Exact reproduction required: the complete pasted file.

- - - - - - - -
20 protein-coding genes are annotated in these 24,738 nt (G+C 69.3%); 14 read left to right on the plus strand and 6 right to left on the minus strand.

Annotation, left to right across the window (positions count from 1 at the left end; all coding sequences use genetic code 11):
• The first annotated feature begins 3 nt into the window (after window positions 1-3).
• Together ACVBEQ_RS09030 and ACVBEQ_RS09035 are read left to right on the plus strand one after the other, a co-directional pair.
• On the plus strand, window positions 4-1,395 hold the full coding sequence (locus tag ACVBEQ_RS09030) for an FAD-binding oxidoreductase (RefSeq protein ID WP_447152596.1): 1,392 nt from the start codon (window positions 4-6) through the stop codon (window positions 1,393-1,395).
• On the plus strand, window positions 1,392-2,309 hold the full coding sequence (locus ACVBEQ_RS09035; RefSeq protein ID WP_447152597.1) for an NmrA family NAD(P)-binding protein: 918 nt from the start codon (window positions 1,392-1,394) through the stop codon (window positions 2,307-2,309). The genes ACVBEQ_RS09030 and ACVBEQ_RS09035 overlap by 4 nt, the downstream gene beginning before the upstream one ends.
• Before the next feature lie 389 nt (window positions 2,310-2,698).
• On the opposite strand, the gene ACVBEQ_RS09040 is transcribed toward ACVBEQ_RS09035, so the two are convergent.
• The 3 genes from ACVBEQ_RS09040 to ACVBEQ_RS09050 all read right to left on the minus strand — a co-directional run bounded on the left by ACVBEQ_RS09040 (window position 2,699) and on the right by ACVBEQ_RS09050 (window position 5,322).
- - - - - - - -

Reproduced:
20 protein-coding genes are annotated in these 24,738 nt (G+C 69.3%); 14 read left to right on the plus strand and 6 right to left on the minus strand.

Annotation, left to right across the window (positions count from 1 at the left end; all coding sequences use genetic code 11):
• The first annotated feature begins 3 nt into the window (after window positions 1-3).
• Together ACVBEQ_RS09030 and ACVBEQ_RS09035 are read left to right on the plus strand one after the other, a co-directional pair.
• On the plus strand, window positions 4-1,395 hold the full coding sequence (locus tag ACVBEQ_RS09030) for an FAD-binding oxidoreductase (RefSeq protein ID WP_447152596.1): 1,392 nt from the start codon (window positions 4-6) through the stop codon (window positions 1,393-1,395).
• On the plus strand, window positions 1,392-2,309 hold the full coding sequence (locus ACVBEQ_RS09035; RefSeq protein ID WP_447152597.1) for an NmrA family NAD(P)-binding protein: 918 nt from the start codon (window positions 1,392-1,394) through the stop codon (window positions 2,307-2,309). The genes ACVBEQ_RS09030 and ACVBEQ_RS09035 overlap by 4 nt, the downstream gene beginning before the upstream one ends.
• Before the next feature lie 389 nt (window positions 2,310-2,698).
• On the opposite strand, the gene ACVBEQ_RS09040 is transcribed toward ACVBEQ_RS09035, so the two are convergent.
• The 3 genes from ACVBEQ_RS09040 to ACVBEQ_RS09050 all read right to left on the minus strand — a co-directional run bounded on the left by ACVBEQ_RS09040 (window position 2,699) and on the right by ACVBEQ_RS09050 (window position 5,322).